Derry, Northern Ireland

Derry, Northern Ireland
A book I'm working on is set in this town.

Friday, July 26, 2013

The meaning of Dachau...

So…yesterday I went to Dachau Concentration Camp. It’s only about 20 minutes northwest of Munich, on the S-Bahn #2. Then you hop the 726 bus to pass through a pleasant little town and around to the main entrance.  It’s not a very large bus and has no AC or even decent air flow, and mine was crammed with American students chattering about where they’ve been, so far, and how awful or lax airport security is, and yap, yap, yap. Irritating…but it’s Europe in the summer.

Right by the entrance is the well-kept information center and cafeteria, then comes a short stroll down a gravel pathway of lovely foliage and neat benches, all very innocuous...until you get to...

...a couple of rails left from where the trains used to stop. Then across a little creek is a plain-looking building with a simple iron gate. Beyond that is a massive parade ground. Acres of smooth, white gravel, with tiny buildings to the left and the museum to the right.

In front of this building is a wrought-iron sculpture symbolizing the pain and suffering of what happened at this camp.

 I entered the museum first, winding my way down polished floors and clean white walls and perfectly laminated posters with well-crafted explanations of the events from 1933-1945. Some of the photos are very intense, and a sign at the main entrance even suggests the museum is not appropriate for children under 12. People were mostly quiet and reading and thinking, some chattering to each other, some being led by tour this was the latest collection at a gallery.

It used to be the processing center, where prisoners were stripped and forced to take showers, then were shaved of their hair…each step done in the most humiliating manner possible.

When you exit the building, to the right are guard towers and trenches and electrified fences.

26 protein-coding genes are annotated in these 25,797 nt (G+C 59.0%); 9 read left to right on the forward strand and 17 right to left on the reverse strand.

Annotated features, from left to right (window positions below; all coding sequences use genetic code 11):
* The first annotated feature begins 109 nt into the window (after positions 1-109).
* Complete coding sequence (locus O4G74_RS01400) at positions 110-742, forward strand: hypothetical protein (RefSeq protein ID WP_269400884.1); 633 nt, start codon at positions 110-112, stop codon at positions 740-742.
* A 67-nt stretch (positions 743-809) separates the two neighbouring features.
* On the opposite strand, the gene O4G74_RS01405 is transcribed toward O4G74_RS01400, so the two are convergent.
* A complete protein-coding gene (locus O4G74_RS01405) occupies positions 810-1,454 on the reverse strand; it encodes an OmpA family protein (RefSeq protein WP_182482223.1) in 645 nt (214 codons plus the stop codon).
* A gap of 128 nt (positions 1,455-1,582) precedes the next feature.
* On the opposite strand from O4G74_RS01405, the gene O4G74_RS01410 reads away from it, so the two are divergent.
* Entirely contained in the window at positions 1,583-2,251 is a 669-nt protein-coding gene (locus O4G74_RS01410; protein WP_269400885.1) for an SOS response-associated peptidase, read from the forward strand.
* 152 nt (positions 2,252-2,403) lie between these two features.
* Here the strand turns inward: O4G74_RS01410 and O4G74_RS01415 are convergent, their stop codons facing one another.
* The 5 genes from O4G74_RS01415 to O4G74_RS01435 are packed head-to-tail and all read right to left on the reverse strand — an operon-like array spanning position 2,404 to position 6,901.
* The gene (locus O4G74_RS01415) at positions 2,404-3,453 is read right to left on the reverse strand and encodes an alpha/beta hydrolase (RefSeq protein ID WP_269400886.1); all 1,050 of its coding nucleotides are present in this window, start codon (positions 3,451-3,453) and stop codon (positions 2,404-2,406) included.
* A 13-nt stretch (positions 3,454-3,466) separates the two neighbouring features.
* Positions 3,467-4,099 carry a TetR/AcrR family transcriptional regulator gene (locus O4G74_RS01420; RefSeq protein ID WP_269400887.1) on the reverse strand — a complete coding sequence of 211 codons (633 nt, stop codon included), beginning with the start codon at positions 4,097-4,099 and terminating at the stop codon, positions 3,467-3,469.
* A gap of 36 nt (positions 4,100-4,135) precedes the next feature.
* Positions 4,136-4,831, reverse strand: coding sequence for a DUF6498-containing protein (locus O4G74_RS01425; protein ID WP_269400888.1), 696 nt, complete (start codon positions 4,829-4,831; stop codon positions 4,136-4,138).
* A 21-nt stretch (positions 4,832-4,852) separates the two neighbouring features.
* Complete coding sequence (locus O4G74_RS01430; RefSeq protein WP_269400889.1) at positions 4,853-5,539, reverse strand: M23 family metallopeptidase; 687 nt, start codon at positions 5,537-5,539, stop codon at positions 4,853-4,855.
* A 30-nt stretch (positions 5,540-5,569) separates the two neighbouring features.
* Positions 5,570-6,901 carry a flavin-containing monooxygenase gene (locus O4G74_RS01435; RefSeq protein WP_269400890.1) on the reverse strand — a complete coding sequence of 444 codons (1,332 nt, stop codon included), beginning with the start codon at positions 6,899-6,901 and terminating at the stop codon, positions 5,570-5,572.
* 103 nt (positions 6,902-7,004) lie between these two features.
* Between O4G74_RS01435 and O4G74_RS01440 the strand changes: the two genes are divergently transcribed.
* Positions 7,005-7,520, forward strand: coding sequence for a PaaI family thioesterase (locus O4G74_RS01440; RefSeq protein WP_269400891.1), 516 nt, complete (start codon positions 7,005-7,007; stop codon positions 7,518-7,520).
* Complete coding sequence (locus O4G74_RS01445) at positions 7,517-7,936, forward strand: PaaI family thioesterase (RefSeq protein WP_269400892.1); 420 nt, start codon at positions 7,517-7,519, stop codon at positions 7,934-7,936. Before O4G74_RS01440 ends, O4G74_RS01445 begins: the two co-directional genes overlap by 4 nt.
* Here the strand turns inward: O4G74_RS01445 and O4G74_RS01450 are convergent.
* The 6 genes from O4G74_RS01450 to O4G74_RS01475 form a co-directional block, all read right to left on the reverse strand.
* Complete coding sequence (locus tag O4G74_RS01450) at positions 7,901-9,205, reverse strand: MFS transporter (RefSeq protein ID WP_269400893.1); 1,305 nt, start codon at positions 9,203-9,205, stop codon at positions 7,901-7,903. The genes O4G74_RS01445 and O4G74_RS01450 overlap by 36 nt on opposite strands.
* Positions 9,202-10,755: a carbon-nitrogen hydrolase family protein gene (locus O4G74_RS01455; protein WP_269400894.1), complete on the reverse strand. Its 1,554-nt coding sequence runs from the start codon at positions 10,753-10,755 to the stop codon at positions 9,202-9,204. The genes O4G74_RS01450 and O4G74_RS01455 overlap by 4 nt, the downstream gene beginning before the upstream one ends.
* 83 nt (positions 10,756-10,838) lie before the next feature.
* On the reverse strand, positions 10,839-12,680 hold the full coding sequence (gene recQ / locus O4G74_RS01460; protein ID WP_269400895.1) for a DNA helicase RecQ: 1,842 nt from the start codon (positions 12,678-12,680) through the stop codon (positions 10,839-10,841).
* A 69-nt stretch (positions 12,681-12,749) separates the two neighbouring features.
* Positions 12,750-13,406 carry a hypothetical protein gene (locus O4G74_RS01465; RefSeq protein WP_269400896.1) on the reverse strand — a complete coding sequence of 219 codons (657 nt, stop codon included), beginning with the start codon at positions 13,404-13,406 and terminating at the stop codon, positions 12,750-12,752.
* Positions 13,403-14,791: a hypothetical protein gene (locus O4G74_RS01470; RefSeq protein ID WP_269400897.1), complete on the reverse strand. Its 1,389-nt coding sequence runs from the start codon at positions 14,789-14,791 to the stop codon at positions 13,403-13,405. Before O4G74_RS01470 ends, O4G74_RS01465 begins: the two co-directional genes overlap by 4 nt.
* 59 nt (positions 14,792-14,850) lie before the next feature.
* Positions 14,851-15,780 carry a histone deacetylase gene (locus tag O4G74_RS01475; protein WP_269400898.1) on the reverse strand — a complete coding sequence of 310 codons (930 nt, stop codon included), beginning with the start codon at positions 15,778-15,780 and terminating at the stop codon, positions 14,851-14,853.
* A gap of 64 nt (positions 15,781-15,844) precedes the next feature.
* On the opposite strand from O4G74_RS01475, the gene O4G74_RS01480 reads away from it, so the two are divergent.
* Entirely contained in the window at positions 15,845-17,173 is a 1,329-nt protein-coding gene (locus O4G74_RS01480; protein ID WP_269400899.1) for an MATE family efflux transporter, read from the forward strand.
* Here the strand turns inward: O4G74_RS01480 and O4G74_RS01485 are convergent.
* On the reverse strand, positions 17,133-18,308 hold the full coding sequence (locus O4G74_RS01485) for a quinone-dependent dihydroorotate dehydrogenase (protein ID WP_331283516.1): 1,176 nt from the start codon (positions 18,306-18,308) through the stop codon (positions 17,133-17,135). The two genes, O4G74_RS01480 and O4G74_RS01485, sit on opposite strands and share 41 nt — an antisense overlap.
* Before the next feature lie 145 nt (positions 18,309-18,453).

Across the wide expanse of blinding white gravel are two barracks that neatly show the living conditions...

...and beyond those are line after line of gravel rectangles elegantly symbolizing the 72 other barracks that made up this part of the camp…each precisely numbered.

There’s a beautiful promenade between tall, whispering trees that leads to a Christian memorial to the dead; the Jewish one is smaller and to the right of it. To its left is a building that deals with racism of all kinds.

People stroll about and chatter and talk on their phones and German students sound just like American students, except for the actual words, and I heard this Daft Punk song I loathe blasting off someone’s iPod and dogs are led about on leads, sniffing and pissing as their owners complain about god knows what and it’s all so wrong, wrong, wrong.

You don’t smell anything there. All you hear is nonsense and the noise of idiots. The gravel is kept perfectly in place. The floors are so clean you can eat off them. The walls are painted white or are polished wood. Behind the Christian memorial is a Carmelite convent established on what was a playground built by slave labor for the camp commandant’s children. It all looks really, really nice, but it’s all so antiseptic and clean, it’s not real, anymore. It’s just a thought.

What clarified everything was when I was walking down the promenade towards the memorial and a woman passed me with her happy, sniffing dog as she chatted to a friend. I actually got so fucking angry when I saw that fucking dog and that stupid fucking woman chattering in what I think was German, I had to walk away from her. All of a sudden I was weeping…not crying, just tears streaming down my face at the blithe disregard for how vile and animalistic humanity has been and can still be. Granted, hers wasn’t the only dog there, but it drove the point home.

This was a park, now. A playground for puppies to play and piss and poop, and for people to stroll around on a warm summer day. The exquisite symmetry of it all has minimized the hell this place became for god knows how many men, women and children. It’s all just history, now. All just a memory...if even that.

Humans have been practicing genocide since we began developing separate civilizations. “Mine is always better while yours is unworthy.” Even the US was built on genocide and slavery, and around the world hate and fear are, as usual, being used to solidify political power in Russia and Afghanistan and countries in Africa...hell, it’s still happening in America.

We always do everything we can to minimize the true atrocities that can be unleashed by human beings – not just at Dachau, but against Armenians in Turkey, and Kurds in Iraq, and Native Americans in the US and on and on and on. It’s always "them" being the worst and only barely ever "us" when it comes to the horror that's part of nature; not human nature, just nature in general.

the planet don't give a damn about our ideas of morality, one way or the other. It does what it does. We, as humans, claim we want to rise above that…but we always drop back to the slime pits the second we have the excuse.

Because we never remember; we deliberately forget. And clean, beautiful, antiseptic memorials like Dachau will always be there to help us do exactly that.

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